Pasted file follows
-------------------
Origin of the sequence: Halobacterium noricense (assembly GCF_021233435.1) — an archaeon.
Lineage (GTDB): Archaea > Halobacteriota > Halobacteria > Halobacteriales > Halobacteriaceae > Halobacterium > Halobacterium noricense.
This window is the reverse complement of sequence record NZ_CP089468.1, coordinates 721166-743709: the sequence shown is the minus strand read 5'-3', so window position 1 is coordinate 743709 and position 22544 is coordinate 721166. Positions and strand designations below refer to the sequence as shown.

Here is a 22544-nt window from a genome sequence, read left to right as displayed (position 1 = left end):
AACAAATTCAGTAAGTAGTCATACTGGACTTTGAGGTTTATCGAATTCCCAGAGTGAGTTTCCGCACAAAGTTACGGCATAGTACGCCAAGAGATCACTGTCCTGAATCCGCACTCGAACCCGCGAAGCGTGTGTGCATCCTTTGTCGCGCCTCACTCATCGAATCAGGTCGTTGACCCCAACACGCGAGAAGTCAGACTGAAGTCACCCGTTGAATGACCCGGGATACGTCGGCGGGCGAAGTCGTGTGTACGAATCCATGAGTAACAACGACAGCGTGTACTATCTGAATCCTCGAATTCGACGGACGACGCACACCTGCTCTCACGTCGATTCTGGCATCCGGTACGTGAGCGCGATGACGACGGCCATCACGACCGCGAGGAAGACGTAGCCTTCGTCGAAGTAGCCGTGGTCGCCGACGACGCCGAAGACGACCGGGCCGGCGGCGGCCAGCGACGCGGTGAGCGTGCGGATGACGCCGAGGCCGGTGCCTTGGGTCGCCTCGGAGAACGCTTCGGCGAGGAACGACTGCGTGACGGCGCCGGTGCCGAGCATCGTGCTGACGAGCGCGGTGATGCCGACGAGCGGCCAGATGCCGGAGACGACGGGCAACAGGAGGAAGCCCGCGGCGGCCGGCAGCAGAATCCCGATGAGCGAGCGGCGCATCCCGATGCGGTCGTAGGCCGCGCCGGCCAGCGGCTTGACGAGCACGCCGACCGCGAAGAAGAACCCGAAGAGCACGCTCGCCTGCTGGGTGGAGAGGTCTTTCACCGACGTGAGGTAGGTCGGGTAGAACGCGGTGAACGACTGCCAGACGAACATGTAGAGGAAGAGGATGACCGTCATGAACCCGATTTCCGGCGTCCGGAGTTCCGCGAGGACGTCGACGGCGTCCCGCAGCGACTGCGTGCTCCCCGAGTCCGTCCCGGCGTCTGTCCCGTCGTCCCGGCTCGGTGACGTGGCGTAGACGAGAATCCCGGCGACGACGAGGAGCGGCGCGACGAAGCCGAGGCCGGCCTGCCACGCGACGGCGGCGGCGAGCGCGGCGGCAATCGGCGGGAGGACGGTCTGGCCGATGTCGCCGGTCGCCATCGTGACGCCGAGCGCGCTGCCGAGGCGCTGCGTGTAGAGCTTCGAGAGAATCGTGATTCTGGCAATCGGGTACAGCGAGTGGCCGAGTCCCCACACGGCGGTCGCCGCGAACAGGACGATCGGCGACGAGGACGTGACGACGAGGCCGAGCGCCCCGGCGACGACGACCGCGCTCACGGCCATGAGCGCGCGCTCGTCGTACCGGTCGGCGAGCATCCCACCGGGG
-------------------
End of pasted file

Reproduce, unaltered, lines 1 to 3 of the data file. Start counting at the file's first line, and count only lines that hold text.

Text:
Origin of the sequence: Halobacterium noricense (assembly GCF_021233435.1) — an archaeon.
Lineage (GTDB): Archaea > Halobacteriota > Halobacteria > Halobacteriales > Halobacteriaceae > Halobacterium > Halobacterium noricense.
This window is the reverse complement of sequence record NZ_CP089468.1, coordinates 721166-743709: the sequence shown is the minus strand read 5'-3', so window position 1 is coordinate 743709 and position 22544 is coordinate 721166. Positions and strand designations below refer to the sequence as shown.